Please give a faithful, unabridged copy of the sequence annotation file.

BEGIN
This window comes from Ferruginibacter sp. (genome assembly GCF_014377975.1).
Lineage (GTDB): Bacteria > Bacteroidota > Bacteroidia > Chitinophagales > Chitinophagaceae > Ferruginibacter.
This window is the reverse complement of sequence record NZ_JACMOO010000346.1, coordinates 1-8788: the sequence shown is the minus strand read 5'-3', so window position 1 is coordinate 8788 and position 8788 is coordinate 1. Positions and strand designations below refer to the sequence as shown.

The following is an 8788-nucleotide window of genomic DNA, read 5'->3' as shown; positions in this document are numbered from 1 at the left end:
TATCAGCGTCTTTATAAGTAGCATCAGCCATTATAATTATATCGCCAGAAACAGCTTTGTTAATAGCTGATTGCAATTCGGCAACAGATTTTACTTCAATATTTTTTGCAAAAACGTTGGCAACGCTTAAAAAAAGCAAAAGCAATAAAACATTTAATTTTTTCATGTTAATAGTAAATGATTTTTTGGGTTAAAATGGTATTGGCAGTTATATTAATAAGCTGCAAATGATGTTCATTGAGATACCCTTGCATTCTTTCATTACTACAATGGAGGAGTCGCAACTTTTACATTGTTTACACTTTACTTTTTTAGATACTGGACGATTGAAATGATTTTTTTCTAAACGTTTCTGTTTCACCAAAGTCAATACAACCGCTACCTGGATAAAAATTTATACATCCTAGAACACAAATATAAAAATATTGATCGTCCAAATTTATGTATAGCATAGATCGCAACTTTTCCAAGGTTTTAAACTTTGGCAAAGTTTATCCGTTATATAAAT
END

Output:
This window comes from Ferruginibacter sp. (genome assembly GCF_014377975.1).
Lineage (GTDB): Bacteria > Bacteroidota > Bacteroidia > Chitinophagales > Chitinophagaceae > Ferruginibacter.
This window is the reverse complement of sequence record NZ_JACMOO010000346.1, coordinates 1-8788: the sequence shown is the minus strand read 5'-3', so window position 1 is coordinate 8788 and position 8788 is coordinate 1. Positions and strand designations below refer to the sequence as shown.

The following is an 8788-nucleotide window of genomic DNA, read 5'->3' as shown; positions in this document are numbered from 1 at the left end:
TATCAGCGTCTTTATAAGTAGCATCAGCCATTATAATTATATCGCCAGAAACAGCTTTGTTAATAGCTGATTGCAATTCGGCAACAGATTTTACTTCAATATTTTTTGCAAAAACGTTGGCAACGCTTAAAAAAAGCAAAAGCAATAAAACATTTAATTTTTTCATGTTAATAGTAAATGATTTTTTGGGTTAAAATGGTATTGGCAGTTATATTAATAAGCTGCAAATGATGTTCATTGAGATACCCTTGCATTCTTTCATTACTACAATGGAGGAGTCGCAACTTTTACATTGTTTACACTTTACTTTTTTAGATACTGGACGATTGAAATGATTTTTTTCTAAACGTTTCTGTTTCACCAAAGTCAATACAACCGCTACCTGGATAAAAATTTATACATCCTAGAACACAAATATAAAAATATTGATCGTCCAAATTTATGTATAGCATAGATCGCAACTTTTCCAAGGTTTTAAACTTTGGCAAAGTTTATCCGTTATATAAAT